We pull off to the side of the road. Ahead of us, on the same side, lies the wreck of a burned-out truck—the remains of a convoy that made it this far. Scattered cans, barrels, sacks, tires. In one place, scorched earth and charred bones. Whoever caught them must have killed them and then burned them, or even tied them up and burned them alive. Diogenes says that if anyone escaped into the bush, they couldn't have gone far; they would have died of thirst because there is no water here. They could survive only on the road, but on the road they could be killed. You have to keep to the road, but of course you can be ambushed. All right, there is no better way out, which means there is no perfect way out. That is what Diogenes says, and he observes that those who died in this burned-out truck must have made a mistake, they must have been traveling in the early morning or at dusk or at night. Then it's cool and the enemy has the strength to come out onto the road and spring an ambush. At noon, on the other hand, the heat is going full blast and a deathly sleepiness and indolence seize the combatants. They retreat into the shade and drift into slumber. Martial enthusiasm sputters out and enmity grows tepid. You have to take advantage of this and travel at high noon, the safest time. I remember that Monti said the same thing. The front falls asleep when the sun stands at its zenith.
We drove until dusk under pressure, in an intent, helpless alertness, passing two more charred trucks from lost convoys. Diogenes urged the driver on, forbidding him to halt. At five in the afternoon we saw several armed people standing in the road. They stood there, pointing their automatic rifles toward us. Diogenes took his Kalashnikov off the safety and the soldiers in back got up from where they had been lying and, taking cover behind the cab, took aim at the people in the road. The driver slowed down and the distance between the truck and the people ahead decreased. Nobody fired. Then, when we were close—close enough to make out their figures and even their faces—one of the people in the road pointed his rifle upward and fired a round. Diogenes pulled his pistol out of his holster and also shot into the air. The Mercedes stopped and the people in the road came running up.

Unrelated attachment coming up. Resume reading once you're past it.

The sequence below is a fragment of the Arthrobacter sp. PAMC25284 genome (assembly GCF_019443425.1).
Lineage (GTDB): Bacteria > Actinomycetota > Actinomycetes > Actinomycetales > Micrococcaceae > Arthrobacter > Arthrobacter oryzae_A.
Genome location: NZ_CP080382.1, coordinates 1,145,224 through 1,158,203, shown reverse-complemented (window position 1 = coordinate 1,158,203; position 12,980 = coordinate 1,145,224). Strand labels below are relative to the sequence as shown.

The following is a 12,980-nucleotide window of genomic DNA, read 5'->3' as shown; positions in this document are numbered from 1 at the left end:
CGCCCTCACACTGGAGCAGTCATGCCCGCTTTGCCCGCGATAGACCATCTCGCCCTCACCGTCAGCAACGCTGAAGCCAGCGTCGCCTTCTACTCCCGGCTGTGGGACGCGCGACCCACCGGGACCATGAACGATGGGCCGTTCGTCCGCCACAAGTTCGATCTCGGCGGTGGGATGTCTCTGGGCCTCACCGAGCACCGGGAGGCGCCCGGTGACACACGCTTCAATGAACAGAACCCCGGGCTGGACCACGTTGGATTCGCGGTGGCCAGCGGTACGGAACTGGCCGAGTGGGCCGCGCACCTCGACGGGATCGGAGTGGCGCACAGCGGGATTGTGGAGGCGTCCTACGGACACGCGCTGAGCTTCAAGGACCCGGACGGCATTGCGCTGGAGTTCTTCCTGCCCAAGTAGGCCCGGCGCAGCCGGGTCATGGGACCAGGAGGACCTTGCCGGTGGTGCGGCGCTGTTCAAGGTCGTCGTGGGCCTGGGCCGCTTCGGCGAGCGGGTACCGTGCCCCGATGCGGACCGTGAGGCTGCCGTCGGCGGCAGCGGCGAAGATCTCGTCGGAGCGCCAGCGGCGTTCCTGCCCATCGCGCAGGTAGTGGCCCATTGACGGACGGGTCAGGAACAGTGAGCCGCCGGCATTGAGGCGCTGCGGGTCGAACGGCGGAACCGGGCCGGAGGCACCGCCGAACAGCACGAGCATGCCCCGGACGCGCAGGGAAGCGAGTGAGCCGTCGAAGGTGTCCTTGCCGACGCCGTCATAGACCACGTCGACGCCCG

"Commandante Farrusco's unit," one of them said.
"Commandante Diogenes's convoy," Diogenes answered.
We were in Pereira de'Eça. They asked for cigarettes. I reached into my pocket and only then, when everything in me broke and subsided into loose, relaxed, calm particles, did I notice that my trousers and shirt were drenched in sweat, that I was wet all over, and that in my pocket, where there had been a pack of Polish Radomskie Extra-Strongs, I had nothing but a handful of damp hay smelling nicotine.
Harcourt Brace Jovanovich, New York, 1987
Ryszard Kapuściński, Imperium
Kapuściński peels away the veil of mystery that hid the real Soviet Union and reveals the despair, the awful living conditions, the tensions of a police state, and the indomitable spirit of the repressed.
Nearing Krupska Street, we encounter an old woman outside a little house who is trying with the energetic strokes of a broom to halt the muddy deluge crawling onto the porch.
"Hard work," I say, to start a conversation.
"Ah," she replies, shrugging her shoulders, "spring is always terrible. Everything flows."
"How's life?" I ask the most banal and idiotic question, just to keep the conversation going somehow.
The granny straightens up, leans her hands on the broom handle, looks at me, smiles even. "Kak zyviom?" she repeats thoughtfully, and then in a voice full of pride and determination and suffering and joy she offers in reply what is the crux of the Russian philosophy of life—"Dyshym!" (We breathe!)
Three plagues, three contagions, threaten the world
The first is the plague of nationalism.
The second is the plague of racism.
The third is the plague of religious fundamentalism.
All three share one trait, a common denominator—an aggressive, all-powerful, total irrationality. Anyone sticken with one of these plagues is beyond reason. In his head burns a sacred pyre that awaits only its sacrificial victims. Every attempt at calm conversation will fail. He doesn't want a conversation, but a declaration that you agree with him, admit that he is right, join the cause. Otherwise you have no significance in his eyes, you do not exist, for you count only if you are a tool, an instrument, a weapon. There are no people—there is only the cause.